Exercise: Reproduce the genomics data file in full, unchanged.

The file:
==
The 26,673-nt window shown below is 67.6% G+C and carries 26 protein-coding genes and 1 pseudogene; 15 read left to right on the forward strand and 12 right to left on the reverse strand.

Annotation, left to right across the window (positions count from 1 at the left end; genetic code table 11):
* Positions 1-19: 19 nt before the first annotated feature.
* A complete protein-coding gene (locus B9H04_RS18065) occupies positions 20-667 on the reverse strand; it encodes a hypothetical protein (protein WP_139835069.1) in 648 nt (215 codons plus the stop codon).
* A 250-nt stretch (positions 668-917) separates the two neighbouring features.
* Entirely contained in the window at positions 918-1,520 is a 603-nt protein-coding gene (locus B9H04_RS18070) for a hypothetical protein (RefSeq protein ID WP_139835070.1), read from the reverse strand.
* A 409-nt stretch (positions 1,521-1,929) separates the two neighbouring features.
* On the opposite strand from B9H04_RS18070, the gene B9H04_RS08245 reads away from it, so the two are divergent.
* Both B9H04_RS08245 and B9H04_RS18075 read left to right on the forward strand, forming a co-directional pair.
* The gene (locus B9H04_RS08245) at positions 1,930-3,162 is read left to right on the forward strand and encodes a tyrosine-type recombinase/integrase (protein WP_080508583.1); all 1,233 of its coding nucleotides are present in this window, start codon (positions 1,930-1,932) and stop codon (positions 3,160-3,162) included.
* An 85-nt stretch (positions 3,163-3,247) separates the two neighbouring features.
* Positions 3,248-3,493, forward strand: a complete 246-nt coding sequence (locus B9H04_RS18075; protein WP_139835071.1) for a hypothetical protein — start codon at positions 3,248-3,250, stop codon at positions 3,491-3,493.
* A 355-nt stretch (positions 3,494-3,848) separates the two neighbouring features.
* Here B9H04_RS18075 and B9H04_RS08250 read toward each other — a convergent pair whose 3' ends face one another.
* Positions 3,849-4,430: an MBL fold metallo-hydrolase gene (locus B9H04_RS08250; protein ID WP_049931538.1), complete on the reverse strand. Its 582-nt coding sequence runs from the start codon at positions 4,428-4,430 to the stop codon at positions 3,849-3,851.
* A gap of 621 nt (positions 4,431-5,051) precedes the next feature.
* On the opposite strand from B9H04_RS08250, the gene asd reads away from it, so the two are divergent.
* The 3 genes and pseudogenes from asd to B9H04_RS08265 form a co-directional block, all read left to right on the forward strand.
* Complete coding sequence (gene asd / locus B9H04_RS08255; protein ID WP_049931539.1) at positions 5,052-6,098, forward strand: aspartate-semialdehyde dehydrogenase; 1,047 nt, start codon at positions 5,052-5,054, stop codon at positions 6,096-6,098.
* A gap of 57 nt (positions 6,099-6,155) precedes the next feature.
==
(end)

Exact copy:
The 26,673-nt window shown below is 67.6% G+C and carries 26 protein-coding genes and 1 pseudogene; 15 read left to right on the forward strand and 12 right to left on the reverse strand.

Annotation, left to right across the window (positions count from 1 at the left end; genetic code table 11):
* Positions 1-19: 19 nt before the first annotated feature.
* A complete protein-coding gene (locus B9H04_RS18065) occupies positions 20-667 on the reverse strand; it encodes a hypothetical protein (protein WP_139835069.1) in 648 nt (215 codons plus the stop codon).
* A 250-nt stretch (positions 668-917) separates the two neighbouring features.
* Entirely contained in the window at positions 918-1,520 is a 603-nt protein-coding gene (locus B9H04_RS18070) for a hypothetical protein (RefSeq protein ID WP_139835070.1), read from the reverse strand.
* A 409-nt stretch (positions 1,521-1,929) separates the two neighbouring features.
* On the opposite strand from B9H04_RS18070, the gene B9H04_RS08245 reads away from it, so the two are divergent.
* Both B9H04_RS08245 and B9H04_RS18075 read left to right on the forward strand, forming a co-directional pair.
* The gene (locus B9H04_RS08245) at positions 1,930-3,162 is read left to right on the forward strand and encodes a tyrosine-type recombinase/integrase (protein WP_080508583.1); all 1,233 of its coding nucleotides are present in this window, start codon (positions 1,930-1,932) and stop codon (positions 3,160-3,162) included.
* An 85-nt stretch (positions 3,163-3,247) separates the two neighbouring features.
* Positions 3,248-3,493, forward strand: a complete 246-nt coding sequence (locus B9H04_RS18075; protein WP_139835071.1) for a hypothetical protein — start codon at positions 3,248-3,250, stop codon at positions 3,491-3,493.
* A 355-nt stretch (positions 3,494-3,848) separates the two neighbouring features.
* Here B9H04_RS18075 and B9H04_RS08250 read toward each other — a convergent pair whose 3' ends face one another.
* Positions 3,849-4,430: an MBL fold metallo-hydrolase gene (locus B9H04_RS08250; protein ID WP_049931538.1), complete on the reverse strand. Its 582-nt coding sequence runs from the start codon at positions 4,428-4,430 to the stop codon at positions 3,849-3,851.
* A gap of 621 nt (positions 4,431-5,051) precedes the next feature.
* On the opposite strand from B9H04_RS08250, the gene asd reads away from it, so the two are divergent.
* The 3 genes and pseudogenes from asd to B9H04_RS08265 form a co-directional block, all read left to right on the forward strand.
* Complete coding sequence (gene asd / locus B9H04_RS08255; protein ID WP_049931539.1) at positions 5,052-6,098, forward strand: aspartate-semialdehyde dehydrogenase; 1,047 nt, start codon at positions 5,052-5,054, stop codon at positions 6,096-6,098.
* A gap of 57 nt (positions 6,099-6,155) precedes the next feature.